Thursday, August 27, 2009

Ellie: Chicken Saté with Spicy Peanut Dipping Sauce

I got to choose this week's recipe for CEiMB, and I picked the Chicken Saté with Spicy Peanut Dipping Sauce. I had a hard time choosing, of course, but since this one was on my short list back in January when I picked for the first time, when I saw that it was still available, I decided to go for it. After I sent my email to Sara, I suffered some picker's remorse and commenced serious hand wringing and second guessing. The ingredient list is so long! We just recently (like last week!) made recipes that had an Asian flair - is this redundant?! What will the vegetarians do?! What if everyone hates it?! But once I made it, I relaxed and felt really good about this pick. Let's face it: there's just something fun about food on a stick.

Despite the long ingredient list, both the marinade and the sauce came together pretty quickly. The chicken marinates for an hour in a marinade of chicken broth, light coconut milk, soy sauce, shallot, garlic, fish sauce (or more soy sauce, which is what I used), dark brown sugar, lime zest, and ginger. Then Ellie says to thread the chicken on skewers and grill in a grill pan, but when I tried them in a grill pan, the chicken would not lie flat because the long skewers came up over the rim of the pan. So I moved them over to a regular grill:

I'd skip the skewers next time I want to do this in a grill pan. Skewers or no skewers, this one is going to end up being a finger food - fair warning.

The chicken gets garnished with peanuts, basil and cilantro (except if you hate cilantro, then for the love -- don't use it!)

The chicken was great on its own. But hubs and I agreed that it was the peanut sauce that made this dish really outstanding. I mixed up all of the sauce ingredients with my trusty immersion blender: creamy peanut butter, chicken broth, soy sauce, dark brown sugar, lime juice, ginger, garlic, red pepper flakes, red curry paste, and a shallot.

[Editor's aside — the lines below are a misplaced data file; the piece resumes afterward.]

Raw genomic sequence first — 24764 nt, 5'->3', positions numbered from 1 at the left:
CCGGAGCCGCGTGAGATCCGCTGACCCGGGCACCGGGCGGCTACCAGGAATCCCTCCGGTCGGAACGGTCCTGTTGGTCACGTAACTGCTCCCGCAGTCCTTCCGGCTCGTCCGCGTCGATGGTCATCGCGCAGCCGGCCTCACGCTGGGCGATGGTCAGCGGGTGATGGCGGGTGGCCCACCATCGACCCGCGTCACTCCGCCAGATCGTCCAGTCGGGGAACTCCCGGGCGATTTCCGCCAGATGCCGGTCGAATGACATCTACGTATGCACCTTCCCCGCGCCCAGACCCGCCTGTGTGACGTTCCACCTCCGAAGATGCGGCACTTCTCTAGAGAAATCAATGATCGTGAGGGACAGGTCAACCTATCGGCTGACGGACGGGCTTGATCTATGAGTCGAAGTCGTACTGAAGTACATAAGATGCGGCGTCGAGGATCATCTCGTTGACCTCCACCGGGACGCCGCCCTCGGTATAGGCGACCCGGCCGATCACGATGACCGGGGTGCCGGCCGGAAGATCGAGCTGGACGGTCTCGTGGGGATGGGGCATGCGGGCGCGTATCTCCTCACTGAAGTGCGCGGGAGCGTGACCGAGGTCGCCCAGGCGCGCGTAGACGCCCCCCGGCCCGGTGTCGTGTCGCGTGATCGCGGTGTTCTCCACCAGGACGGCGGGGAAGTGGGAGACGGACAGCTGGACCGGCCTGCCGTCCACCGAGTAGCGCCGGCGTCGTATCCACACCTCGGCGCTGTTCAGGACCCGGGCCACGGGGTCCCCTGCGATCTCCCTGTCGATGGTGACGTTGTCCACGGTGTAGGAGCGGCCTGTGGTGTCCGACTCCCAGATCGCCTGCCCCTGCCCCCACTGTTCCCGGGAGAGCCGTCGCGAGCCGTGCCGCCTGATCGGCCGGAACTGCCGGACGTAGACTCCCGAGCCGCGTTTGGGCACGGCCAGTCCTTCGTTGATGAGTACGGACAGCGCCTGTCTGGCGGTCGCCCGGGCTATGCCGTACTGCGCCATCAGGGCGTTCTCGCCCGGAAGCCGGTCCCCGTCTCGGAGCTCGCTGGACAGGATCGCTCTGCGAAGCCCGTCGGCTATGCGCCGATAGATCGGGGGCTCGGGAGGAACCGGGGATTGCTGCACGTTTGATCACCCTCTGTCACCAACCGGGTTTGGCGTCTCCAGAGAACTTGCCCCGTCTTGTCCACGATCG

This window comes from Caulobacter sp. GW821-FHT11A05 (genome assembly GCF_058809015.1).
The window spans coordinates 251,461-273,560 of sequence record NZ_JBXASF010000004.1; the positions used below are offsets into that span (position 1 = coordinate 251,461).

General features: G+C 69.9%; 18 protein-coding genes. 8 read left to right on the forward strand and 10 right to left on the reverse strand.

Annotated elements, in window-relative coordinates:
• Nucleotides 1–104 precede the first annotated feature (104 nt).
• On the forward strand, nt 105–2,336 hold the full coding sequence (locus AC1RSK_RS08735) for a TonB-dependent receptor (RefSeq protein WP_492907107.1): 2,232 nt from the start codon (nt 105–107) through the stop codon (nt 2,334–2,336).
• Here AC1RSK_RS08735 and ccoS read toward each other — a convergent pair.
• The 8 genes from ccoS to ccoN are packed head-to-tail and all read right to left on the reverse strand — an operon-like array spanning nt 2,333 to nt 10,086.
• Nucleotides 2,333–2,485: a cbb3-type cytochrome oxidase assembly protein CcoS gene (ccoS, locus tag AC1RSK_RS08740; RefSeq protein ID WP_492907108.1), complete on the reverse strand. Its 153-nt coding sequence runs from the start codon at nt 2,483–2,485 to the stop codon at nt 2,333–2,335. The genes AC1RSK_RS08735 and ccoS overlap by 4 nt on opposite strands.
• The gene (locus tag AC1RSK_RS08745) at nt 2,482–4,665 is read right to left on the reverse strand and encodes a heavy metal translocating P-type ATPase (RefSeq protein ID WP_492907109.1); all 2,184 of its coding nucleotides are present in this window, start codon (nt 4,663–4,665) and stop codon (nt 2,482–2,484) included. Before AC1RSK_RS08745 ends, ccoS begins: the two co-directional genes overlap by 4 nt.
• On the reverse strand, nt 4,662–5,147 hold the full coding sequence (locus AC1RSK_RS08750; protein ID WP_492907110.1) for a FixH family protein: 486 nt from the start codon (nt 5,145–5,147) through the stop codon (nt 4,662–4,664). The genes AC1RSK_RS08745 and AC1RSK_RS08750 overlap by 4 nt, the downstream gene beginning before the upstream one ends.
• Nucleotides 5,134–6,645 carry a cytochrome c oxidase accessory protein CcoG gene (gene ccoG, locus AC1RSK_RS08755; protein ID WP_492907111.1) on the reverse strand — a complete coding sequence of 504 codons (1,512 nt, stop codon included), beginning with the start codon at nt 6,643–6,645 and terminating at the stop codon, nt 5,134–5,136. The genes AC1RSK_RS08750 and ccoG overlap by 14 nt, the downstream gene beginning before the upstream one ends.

The sauce was sweet, spicy, smooth, creamy and utterly irresistible. I was so glad that it was just hubs and I eating this so any bowl-licking that took place could be overlooked. As good as the chicken was, next time I'm likely to just make the sauce and serve it with simple chicken grilled with salt and pepper - I felt like the sauce is what gave this dish most of its flavor, anyway. Ellie mentions that it's a "sublime" dip for raw vegetables, and I think it would be wonderful with grilled vegetables or tofu as well, or in a Thai noodle bowl -- so I really hope that the non-meat eaters in the group were able to find a way to enjoy this fabulous peanut sauce.

I hope that everyone enjoyed this recipe as much as we did!

Chicken Saté with Spicy Peanut Dipping Sauce, 2006 Ellie Krieger, All Rights Reserved


1/2 cup low-sodium chicken stock
1/2 cup lite coconut milk
2 tablespoons low-sodium soy sauce
1 shallot, sliced thin
1 clove garlic, minced
1 1/2 teaspoons Thai fish sauce (or 2 additional teaspoons low sodium soy sauce)
1 tablespoon brown sugar
1/2 teaspoon lime zest
1 tablespoon minced fresh ginger
1 pound skinless, boneless chicken breast pounded slightly and cut into 1-inch strips